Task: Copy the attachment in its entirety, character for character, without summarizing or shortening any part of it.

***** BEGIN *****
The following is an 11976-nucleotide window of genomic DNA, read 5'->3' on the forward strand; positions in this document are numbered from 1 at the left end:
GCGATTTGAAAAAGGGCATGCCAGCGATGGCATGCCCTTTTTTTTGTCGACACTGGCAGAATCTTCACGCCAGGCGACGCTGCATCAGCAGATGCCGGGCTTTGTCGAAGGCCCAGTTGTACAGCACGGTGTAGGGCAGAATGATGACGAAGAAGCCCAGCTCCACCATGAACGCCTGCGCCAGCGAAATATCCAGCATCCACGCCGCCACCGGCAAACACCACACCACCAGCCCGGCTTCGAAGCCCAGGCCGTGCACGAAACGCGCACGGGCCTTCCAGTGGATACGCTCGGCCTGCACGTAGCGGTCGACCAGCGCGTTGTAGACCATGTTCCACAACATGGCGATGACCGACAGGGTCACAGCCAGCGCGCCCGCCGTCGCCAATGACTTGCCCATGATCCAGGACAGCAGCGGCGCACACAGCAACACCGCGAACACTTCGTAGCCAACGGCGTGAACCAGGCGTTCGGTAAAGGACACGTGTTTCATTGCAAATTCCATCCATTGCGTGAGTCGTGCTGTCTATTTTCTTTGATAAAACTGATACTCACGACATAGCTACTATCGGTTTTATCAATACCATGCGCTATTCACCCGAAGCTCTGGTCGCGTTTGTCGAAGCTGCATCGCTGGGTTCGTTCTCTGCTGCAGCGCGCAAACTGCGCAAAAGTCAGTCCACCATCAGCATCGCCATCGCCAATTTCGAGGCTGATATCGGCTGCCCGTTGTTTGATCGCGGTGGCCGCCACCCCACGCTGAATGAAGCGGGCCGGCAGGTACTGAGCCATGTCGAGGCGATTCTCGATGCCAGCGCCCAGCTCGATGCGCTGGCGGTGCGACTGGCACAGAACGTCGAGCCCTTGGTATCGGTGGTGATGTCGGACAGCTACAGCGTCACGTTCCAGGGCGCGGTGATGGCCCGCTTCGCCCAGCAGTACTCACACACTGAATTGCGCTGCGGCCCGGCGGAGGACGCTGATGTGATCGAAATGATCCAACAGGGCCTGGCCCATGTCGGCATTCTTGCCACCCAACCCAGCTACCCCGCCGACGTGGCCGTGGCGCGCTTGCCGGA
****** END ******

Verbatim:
The following is an 11976-nucleotide window of genomic DNA, read 5'->3' on the forward strand; positions in this document are numbered from 1 at the left end:
GCGATTTGAAAAAGGGCATGCCAGCGATGGCATGCCCTTTTTTTTGTCGACACTGGCAGAATCTTCACGCCAGGCGACGCTGCATCAGCAGATGCCGGGCTTTGTCGAAGGCCCAGTTGTACAGCACGGTGTAGGGCAGAATGATGACGAAGAAGCCCAGCTCCACCATGAACGCCTGCGCCAGCGAAATATCCAGCATCCACGCCGCCACCGGCAAACACCACACCACCAGCCCGGCTTCGAAGCCCAGGCCGTGCACGAAACGCGCACGGGCCTTCCAGTGGATACGCTCGGCCTGCACGTAGCGGTCGACCAGCGCGTTGTAGACCATGTTCCACAACATGGCGATGACCGACAGGGTCACAGCCAGCGCGCCCGCCGTCGCCAATGACTTGCCCATGATCCAGGACAGCAGCGGCGCACACAGCAACACCGCGAACACTTCGTAGCCAACGGCGTGAACCAGGCGTTCGGTAAAGGACACGTGTTTCATTGCAAATTCCATCCATTGCGTGAGTCGTGCTGTCTATTTTCTTTGATAAAACTGATACTCACGACATAGCTACTATCGGTTTTATCAATACCATGCGCTATTCACCCGAAGCTCTGGTCGCGTTTGTCGAAGCTGCATCGCTGGGTTCGTTCTCTGCTGCAGCGCGCAAACTGCGCAAAAGTCAGTCCACCATCAGCATCGCCATCGCCAATTTCGAGGCTGATATCGGCTGCCCGTTGTTTGATCGCGGTGGCCGCCACCCCACGCTGAATGAAGCGGGCCGGCAGGTACTGAGCCATGTCGAGGCGATTCTCGATGCCAGCGCCCAGCTCGATGCGCTGGCGGTGCGACTGGCACAGAACGTCGAGCCCTTGGTATCGGTGGTGATGTCGGACAGCTACAGCGTCACGTTCCAGGGCGCGGTGATGGCCCGCTTCGCCCAGCAGTACTCACACACTGAATTGCGCTGCGGCCCGGCGGAGGACGCTGATGTGATCGAAATGATCCAACAGGGCCTGGCCCATGTCGGCATTCTTGCCACCCAACCCAGCTACCCCGCCGACGTGGCCGTGGCGCGCTTGCCGGA